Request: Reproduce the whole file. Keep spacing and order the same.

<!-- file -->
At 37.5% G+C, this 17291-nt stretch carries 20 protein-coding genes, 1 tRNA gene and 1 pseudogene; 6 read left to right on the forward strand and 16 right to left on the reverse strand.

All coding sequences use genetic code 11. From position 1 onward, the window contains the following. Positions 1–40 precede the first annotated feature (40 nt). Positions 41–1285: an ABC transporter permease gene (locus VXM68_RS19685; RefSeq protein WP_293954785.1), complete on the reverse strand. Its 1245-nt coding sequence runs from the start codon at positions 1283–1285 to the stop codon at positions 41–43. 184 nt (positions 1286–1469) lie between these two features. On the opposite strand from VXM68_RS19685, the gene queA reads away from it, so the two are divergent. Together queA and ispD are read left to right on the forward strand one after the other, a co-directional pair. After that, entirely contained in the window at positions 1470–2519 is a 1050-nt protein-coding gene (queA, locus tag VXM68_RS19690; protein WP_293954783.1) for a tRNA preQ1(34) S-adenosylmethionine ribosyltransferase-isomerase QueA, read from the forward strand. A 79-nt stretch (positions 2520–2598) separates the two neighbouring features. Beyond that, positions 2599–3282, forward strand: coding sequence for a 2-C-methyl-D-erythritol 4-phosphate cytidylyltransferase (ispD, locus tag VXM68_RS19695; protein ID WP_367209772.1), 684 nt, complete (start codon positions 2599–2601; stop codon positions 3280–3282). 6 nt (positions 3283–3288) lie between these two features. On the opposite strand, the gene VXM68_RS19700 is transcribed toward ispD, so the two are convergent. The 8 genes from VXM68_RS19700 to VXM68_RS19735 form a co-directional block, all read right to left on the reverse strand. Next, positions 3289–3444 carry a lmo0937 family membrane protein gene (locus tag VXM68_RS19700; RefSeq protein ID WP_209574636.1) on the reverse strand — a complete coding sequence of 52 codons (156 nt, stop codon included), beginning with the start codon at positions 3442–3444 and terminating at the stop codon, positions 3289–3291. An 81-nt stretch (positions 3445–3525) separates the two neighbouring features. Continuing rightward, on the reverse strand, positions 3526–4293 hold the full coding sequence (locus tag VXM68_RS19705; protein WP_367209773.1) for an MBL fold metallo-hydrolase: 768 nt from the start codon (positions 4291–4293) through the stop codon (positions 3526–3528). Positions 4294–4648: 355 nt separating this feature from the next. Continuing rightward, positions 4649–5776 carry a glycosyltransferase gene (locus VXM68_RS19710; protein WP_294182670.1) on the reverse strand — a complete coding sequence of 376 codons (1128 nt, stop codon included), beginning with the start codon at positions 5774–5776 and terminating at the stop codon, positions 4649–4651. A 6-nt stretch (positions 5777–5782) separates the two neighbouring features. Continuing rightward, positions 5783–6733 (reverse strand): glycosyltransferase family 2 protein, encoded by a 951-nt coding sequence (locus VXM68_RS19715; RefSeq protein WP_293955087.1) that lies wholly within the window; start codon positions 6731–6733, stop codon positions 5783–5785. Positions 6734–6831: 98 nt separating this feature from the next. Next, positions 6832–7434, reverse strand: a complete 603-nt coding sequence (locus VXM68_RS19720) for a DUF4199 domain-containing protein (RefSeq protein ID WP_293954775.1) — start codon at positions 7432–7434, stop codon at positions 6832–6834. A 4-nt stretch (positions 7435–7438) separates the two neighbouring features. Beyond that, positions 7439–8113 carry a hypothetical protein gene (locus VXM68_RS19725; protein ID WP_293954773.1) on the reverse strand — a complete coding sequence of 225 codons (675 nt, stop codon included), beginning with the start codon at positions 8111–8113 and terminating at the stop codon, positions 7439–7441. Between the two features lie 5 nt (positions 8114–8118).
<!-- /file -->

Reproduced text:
At 37.5% G+C, this 17291-nt stretch carries 20 protein-coding genes, 1 tRNA gene and 1 pseudogene; 6 read left to right on the forward strand and 16 right to left on the reverse strand.

All coding sequences use genetic code 11. From position 1 onward, the window contains the following. Positions 1–40 precede the first annotated feature (40 nt). Positions 41–1285: an ABC transporter permease gene (locus VXM68_RS19685; RefSeq protein WP_293954785.1), complete on the reverse strand. Its 1245-nt coding sequence runs from the start codon at positions 1283–1285 to the stop codon at positions 41–43. 184 nt (positions 1286–1469) lie between these two features. On the opposite strand from VXM68_RS19685, the gene queA reads away from it, so the two are divergent. Together queA and ispD are read left to right on the forward strand one after the other, a co-directional pair. After that, entirely contained in the window at positions 1470–2519 is a 1050-nt protein-coding gene (queA, locus tag VXM68_RS19690; protein WP_293954783.1) for a tRNA preQ1(34) S-adenosylmethionine ribosyltransferase-isomerase QueA, read from the forward strand. A 79-nt stretch (positions 2520–2598) separates the two neighbouring features. Beyond that, positions 2599–3282, forward strand: coding sequence for a 2-C-methyl-D-erythritol 4-phosphate cytidylyltransferase (ispD, locus tag VXM68_RS19695; protein ID WP_367209772.1), 684 nt, complete (start codon positions 2599–2601; stop codon positions 3280–3282). 6 nt (positions 3283–3288) lie between these two features. On the opposite strand, the gene VXM68_RS19700 is transcribed toward ispD, so the two are convergent. The 8 genes from VXM68_RS19700 to VXM68_RS19735 form a co-directional block, all read right to left on the reverse strand. Next, positions 3289–3444 carry a lmo0937 family membrane protein gene (locus tag VXM68_RS19700; RefSeq protein ID WP_209574636.1) on the reverse strand — a complete coding sequence of 52 codons (156 nt, stop codon included), beginning with the start codon at positions 3442–3444 and terminating at the stop codon, positions 3289–3291. An 81-nt stretch (positions 3445–3525) separates the two neighbouring features. Continuing rightward, on the reverse strand, positions 3526–4293 hold the full coding sequence (locus tag VXM68_RS19705; protein WP_367209773.1) for an MBL fold metallo-hydrolase: 768 nt from the start codon (positions 4291–4293) through the stop codon (positions 3526–3528). Positions 4294–4648: 355 nt separating this feature from the next. Continuing rightward, positions 4649–5776 carry a glycosyltransferase gene (locus VXM68_RS19710; protein WP_294182670.1) on the reverse strand — a complete coding sequence of 376 codons (1128 nt, stop codon included), beginning with the start codon at positions 5774–5776 and terminating at the stop codon, positions 4649–4651. A 6-nt stretch (positions 5777–5782) separates the two neighbouring features. Continuing rightward, positions 5783–6733 (reverse strand): glycosyltransferase family 2 protein, encoded by a 951-nt coding sequence (locus VXM68_RS19715; RefSeq protein WP_293955087.1) that lies wholly within the window; start codon positions 6731–6733, stop codon positions 5783–5785. Positions 6734–6831: 98 nt separating this feature from the next. Next, positions 6832–7434, reverse strand: a complete 603-nt coding sequence (locus VXM68_RS19720) for a DUF4199 domain-containing protein (RefSeq protein ID WP_293954775.1) — start codon at positions 7432–7434, stop codon at positions 6832–6834. A 4-nt stretch (positions 7435–7438) separates the two neighbouring features. Beyond that, positions 7439–8113 carry a hypothetical protein gene (locus VXM68_RS19725; protein ID WP_293954773.1) on the reverse strand — a complete coding sequence of 225 codons (675 nt, stop codon included), beginning with the start codon at positions 8111–8113 and terminating at the stop codon, positions 7439–7441. Between the two features lie 5 nt (positions 8114–8118).